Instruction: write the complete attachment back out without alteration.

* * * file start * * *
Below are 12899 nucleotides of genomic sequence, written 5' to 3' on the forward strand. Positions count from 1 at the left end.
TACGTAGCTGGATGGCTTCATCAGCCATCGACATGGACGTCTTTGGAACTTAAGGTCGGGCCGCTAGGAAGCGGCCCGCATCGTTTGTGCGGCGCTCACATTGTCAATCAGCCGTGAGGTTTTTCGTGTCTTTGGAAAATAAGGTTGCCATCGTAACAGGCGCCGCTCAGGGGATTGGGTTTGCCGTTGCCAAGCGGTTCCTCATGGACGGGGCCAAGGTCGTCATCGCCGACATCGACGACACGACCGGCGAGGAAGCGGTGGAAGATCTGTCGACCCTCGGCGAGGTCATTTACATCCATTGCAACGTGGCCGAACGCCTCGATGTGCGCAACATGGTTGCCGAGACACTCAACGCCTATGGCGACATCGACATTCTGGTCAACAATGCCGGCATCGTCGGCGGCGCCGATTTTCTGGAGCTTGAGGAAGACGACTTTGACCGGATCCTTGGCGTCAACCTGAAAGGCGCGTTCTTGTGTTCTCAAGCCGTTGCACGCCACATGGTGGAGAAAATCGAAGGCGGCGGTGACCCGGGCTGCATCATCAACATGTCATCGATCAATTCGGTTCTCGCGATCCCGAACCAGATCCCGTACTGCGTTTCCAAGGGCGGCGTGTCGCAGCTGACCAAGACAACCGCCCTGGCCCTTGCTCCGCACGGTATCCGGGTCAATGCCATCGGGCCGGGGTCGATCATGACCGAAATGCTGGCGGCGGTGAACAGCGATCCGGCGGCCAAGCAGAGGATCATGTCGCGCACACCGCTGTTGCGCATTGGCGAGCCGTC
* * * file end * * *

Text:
Below are 12899 nucleotides of genomic sequence, written 5' to 3' on the forward strand. Positions count from 1 at the left end.
TACGTAGCTGGATGGCTTCATCAGCCATCGACATGGACGTCTTTGGAACTTAAGGTCGGGCCGCTAGGAAGCGGCCCGCATCGTTTGTGCGGCGCTCACATTGTCAATCAGCCGTGAGGTTTTTCGTGTCTTTGGAAAATAAGGTTGCCATCGTAACAGGCGCCGCTCAGGGGATTGGGTTTGCCGTTGCCAAGCGGTTCCTCATGGACGGGGCCAAGGTCGTCATCGCCGACATCGACGACACGACCGGCGAGGAAGCGGTGGAAGATCTGTCGACCCTCGGCGAGGTCATTTACATCCATTGCAACGTGGCCGAACGCCTCGATGTGCGCAACATGGTTGCCGAGACACTCAACGCCTATGGCGACATCGACATTCTGGTCAACAATGCCGGCATCGTCGGCGGCGCCGATTTTCTGGAGCTTGAGGAAGACGACTTTGACCGGATCCTTGGCGTCAACCTGAAAGGCGCGTTCTTGTGTTCTCAAGCCGTTGCACGCCACATGGTGGAGAAAATCGAAGGCGGCGGTGACCCGGGCTGCATCATCAACATGTCATCGATCAATTCGGTTCTCGCGATCCCGAACCAGATCCCGTACTGCGTTTCCAAGGGCGGCGTGTCGCAGCTGACCAAGACAACCGCCCTGGCCCTTGCTCCGCACGGTATCCGGGTCAATGCCATCGGGCCGGGGTCGATCATGACCGAAATGCTGGCGGCGGTGAACAGCGATCCGGCGGCCAAGCAGAGGATCATGTCGCGCACACCGCTGTTGCGCATTGGCGAGCCGTC